Medical errors are an inevitable outcome of the human cognitive system working within the complex and sometimes chaotic healthcare system and perhaps this is because the modern brain is the same brain that was designed for our predecessors: Predecessors who had to hunt for the family to survive while evading the attentions of the sabre tooth tiger.
Little surprise therefore that without any firmware update human cognitive adaption has not been completely successful.
Fight or Flight
Humans still get the physical symptoms of fear that were the property of the caveman to assist in the ‘fight or flight’ decision: The sweating to aid cooling, raised heart-rate for oxygenation, dilation of the pupils for increased vision and the visceral response to make the body lighter for increased speed.
These same physical responses are alive and kicking in most patients when they visit their hospital!
So why has the adaption of human cognition systems been inadequate for the demands of the healthcare professional?
Error can be Managed
Professor James Reason explains in his illuminating books that error can never be eliminated but can be managed. In simple terms there are two distinct cognitive processes: firstly there is the conscious cognitive process which is used when a task is new or novel and secondly there is an automatic cognitive process where the task has been practiced and perfected and this process occurs at a subconscious level.
The salient point is that the working memory is extremely capacity limited. It is also very effortful to be using the working memory and it is the least preferred option.
Conscious cognition uses the working (short term) memory. The old adage is that only 7 ± 2 independent facts can be recalled for up to about 30 seconds within the working memory.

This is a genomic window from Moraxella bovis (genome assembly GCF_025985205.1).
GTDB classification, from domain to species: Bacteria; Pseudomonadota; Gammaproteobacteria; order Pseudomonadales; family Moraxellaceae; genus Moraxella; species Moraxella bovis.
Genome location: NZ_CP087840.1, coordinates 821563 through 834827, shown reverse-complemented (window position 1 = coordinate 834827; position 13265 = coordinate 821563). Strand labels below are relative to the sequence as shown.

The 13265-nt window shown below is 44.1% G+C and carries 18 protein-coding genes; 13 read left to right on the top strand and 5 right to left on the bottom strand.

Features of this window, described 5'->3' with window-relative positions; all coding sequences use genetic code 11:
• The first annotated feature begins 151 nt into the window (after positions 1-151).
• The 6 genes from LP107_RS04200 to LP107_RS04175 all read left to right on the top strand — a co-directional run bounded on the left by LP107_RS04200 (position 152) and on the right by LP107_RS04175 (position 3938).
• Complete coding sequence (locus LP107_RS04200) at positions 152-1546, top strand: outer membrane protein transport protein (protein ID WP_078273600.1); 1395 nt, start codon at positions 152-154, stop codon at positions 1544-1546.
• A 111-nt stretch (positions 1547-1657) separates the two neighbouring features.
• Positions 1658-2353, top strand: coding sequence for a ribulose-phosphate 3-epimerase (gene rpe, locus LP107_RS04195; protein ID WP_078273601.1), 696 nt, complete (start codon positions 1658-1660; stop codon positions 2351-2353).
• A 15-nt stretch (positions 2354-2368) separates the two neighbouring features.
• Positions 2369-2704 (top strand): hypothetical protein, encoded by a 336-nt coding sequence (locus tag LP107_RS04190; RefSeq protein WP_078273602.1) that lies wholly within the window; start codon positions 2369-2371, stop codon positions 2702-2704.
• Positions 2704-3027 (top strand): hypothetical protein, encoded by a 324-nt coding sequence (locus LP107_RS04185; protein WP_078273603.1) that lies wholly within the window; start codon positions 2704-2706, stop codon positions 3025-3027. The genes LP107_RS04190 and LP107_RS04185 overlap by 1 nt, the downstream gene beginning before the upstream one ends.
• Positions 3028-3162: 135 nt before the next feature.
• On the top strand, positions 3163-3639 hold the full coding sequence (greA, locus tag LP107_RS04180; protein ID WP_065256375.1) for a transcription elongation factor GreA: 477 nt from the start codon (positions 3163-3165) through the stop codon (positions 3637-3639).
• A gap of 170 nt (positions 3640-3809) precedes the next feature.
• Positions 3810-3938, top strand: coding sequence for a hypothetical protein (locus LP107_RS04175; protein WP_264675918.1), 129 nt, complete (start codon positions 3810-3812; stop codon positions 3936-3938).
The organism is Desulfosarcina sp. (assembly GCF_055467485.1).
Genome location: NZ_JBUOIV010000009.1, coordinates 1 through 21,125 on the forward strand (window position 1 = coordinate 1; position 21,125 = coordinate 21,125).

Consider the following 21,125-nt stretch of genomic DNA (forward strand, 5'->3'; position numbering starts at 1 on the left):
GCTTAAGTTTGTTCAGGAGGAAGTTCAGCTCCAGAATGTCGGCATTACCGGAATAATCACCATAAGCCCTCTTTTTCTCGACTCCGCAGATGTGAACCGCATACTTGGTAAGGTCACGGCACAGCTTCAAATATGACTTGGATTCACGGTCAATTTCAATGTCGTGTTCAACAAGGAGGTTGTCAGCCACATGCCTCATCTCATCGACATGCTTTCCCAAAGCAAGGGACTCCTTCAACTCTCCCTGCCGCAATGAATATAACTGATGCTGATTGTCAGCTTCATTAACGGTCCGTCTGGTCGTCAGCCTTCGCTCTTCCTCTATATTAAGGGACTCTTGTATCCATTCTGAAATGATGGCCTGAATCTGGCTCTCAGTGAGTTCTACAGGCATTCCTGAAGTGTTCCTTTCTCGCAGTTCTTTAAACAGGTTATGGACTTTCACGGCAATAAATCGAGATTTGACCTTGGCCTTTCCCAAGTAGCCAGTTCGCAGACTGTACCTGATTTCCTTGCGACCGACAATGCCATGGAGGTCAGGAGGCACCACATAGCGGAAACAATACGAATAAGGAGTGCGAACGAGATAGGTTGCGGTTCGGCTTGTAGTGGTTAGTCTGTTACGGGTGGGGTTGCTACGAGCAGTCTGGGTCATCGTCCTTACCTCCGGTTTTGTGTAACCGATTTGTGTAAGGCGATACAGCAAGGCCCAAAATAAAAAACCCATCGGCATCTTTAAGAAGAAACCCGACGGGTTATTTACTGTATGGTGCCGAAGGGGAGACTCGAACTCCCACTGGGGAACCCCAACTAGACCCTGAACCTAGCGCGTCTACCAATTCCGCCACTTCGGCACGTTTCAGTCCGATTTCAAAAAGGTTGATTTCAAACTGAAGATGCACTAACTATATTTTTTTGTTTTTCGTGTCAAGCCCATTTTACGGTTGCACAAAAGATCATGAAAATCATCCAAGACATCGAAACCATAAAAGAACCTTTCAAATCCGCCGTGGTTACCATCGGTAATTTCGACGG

That being the case, when working memory is required because a task has not been perfected the limited nature of the conscious cognition mechanism is prone to making mistakes - These are known as knowledge based mistakes.
When a task has been perfected it is known as a skill which is then ‘parked’ in the long-term memory portion of our cognitive mechanism. When required the skill is subconsciously extracted from within the cognition mechanisms.
The positive aspect of this skill based behaviour is that it is automatic and does not need to use the very limited resources of the conscious mechanisms.
However the potential for error in skill based behaviour is also the potential cause of slips or lapses.
An Everyday Example
A wonderful everyday example of a task becoming a skill is the analogy of car driving. Recall the first driving lesson? The task of balancing the clutch and the accelerator while also remembering to check mirrors, select the handbrake to off and turn the steering wheel becomes all consuming and the capacity to listen to advice from the instructor is almost impossible.
However a few weeks after the driving test is passed, the task of driving becomes virtually automatic and there is capacity to tune radios, chat with passengers and attend to other cognitive processes.
However the potential for error is still evident: whereas the novice makes mistakes in navigation because of a lack of capacity the expert makes lapses by forgetting to stop at a postbox and post the letter that has been left on the passenger seat as a visible reminder!
Author: Guy Hirst
Photo by Fredy Jacob on Unsplash